Display Settings:

Format

Send to:

Choose Destination
Mol Ther. 2012 Feb;20(2):382-90. doi: 10.1038/mt.2011.236. Epub 2011 Nov 1.

Functionally enhanced siRNA targeting TNFα attenuates DSS-induced colitis and TLR-mediated immunostimulation in mice.

Author information

  • 1Institute for Advanced Chemistry of Catalonia (IQAC), Spanish Research Council (CSIC), Barcelona, Spain.

Abstract

Tumor necrosis factor (TNFα) is a proinflammatory cytokine involved in the pathogenesis of inflammatory bowel disease (IBD). Although TNFα has been extensively targeted using systemic drugs, the use of antisense and small interfering RNA (siRNA) to drive down its expression at the site of inflammation should provide important advantages. In this study, native and chemically modified siRNA against TNFα was developed and characterized using a murine model of IBD. siRNA with 2'-O-methyl and propanediol modifications (siTNF-OMe-P) were resistant to nuclease degradation and provided better silencing efficacy in vitro as compared to unmodified siRNA. Every modification reduced nonspecific Toll-like receptor (TLR)-mediated immunomodulation in human peripheral blood mononuclear cells (PBMC) cells. Intrarectal administration of siTNF-OMe-P significantly ameliorated the clinical endpoints and histopathological severity in 5% dextran sulphate sodium (DSS)-treated mice as compared to unmodified and other chemically modified siRNAs. Differential gene expression assessed in siTNF-OMe-P-treated animals correlated with improved colon integrity and reduced TLR activation as compared to all treatment groups. All in all, this study demonstrates that propanediol and 2'-O-methyl modifications have profound functional consequences for siRNA efficacy in vivo. Consequently, this strategy has potential implications for therapeutic intervention in IBD and other diseases.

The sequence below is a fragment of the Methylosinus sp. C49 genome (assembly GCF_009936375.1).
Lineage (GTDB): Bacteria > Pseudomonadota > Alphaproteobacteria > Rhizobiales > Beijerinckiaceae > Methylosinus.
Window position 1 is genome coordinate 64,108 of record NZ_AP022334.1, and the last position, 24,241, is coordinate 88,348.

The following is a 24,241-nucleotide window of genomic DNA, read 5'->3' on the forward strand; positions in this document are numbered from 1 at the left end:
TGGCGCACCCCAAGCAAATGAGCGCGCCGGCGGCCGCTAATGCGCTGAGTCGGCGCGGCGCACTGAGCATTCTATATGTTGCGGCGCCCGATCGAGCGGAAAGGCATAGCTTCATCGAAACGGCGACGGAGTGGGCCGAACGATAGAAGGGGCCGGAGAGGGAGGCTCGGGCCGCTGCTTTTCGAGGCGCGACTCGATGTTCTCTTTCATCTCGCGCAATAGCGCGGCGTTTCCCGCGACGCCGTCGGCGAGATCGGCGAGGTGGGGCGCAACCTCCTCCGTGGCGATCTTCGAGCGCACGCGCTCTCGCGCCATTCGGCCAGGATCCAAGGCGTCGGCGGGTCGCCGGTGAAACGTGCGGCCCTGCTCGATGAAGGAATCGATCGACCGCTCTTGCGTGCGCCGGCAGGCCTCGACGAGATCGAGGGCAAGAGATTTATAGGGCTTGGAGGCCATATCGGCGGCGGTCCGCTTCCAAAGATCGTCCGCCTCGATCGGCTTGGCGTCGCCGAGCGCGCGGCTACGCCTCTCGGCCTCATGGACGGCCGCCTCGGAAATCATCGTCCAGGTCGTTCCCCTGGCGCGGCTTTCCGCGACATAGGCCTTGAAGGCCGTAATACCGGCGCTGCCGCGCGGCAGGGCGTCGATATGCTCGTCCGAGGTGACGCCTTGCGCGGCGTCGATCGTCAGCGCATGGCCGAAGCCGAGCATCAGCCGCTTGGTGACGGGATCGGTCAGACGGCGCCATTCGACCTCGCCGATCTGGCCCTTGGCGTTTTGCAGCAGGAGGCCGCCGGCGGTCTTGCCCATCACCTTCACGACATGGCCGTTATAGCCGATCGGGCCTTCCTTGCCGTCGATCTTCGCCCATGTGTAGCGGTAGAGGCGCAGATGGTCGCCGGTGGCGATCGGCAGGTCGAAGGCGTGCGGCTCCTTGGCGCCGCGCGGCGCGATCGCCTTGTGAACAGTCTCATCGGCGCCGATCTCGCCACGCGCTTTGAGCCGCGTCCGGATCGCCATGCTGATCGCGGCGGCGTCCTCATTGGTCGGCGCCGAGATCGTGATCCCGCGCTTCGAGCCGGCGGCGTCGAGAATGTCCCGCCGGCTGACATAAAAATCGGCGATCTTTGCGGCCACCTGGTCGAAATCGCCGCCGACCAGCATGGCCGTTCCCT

PMID:
22044934
[PubMed - indexed for MEDLINE]
PMCID:
PMC3277229
Free PMC Article

Images from this publication.See all images (5)Free text

Figure 1
Figure 2
Figure 3
Figure 4
Figure 5
PubMed Commons home

PubMed Commons

0 comments
How to join PubMed Commons

    Supplemental Content

    Full text links

    Icon for Nature Publishing Group Icon for PubMed Central
    Loading ...
    Write to the Help Desk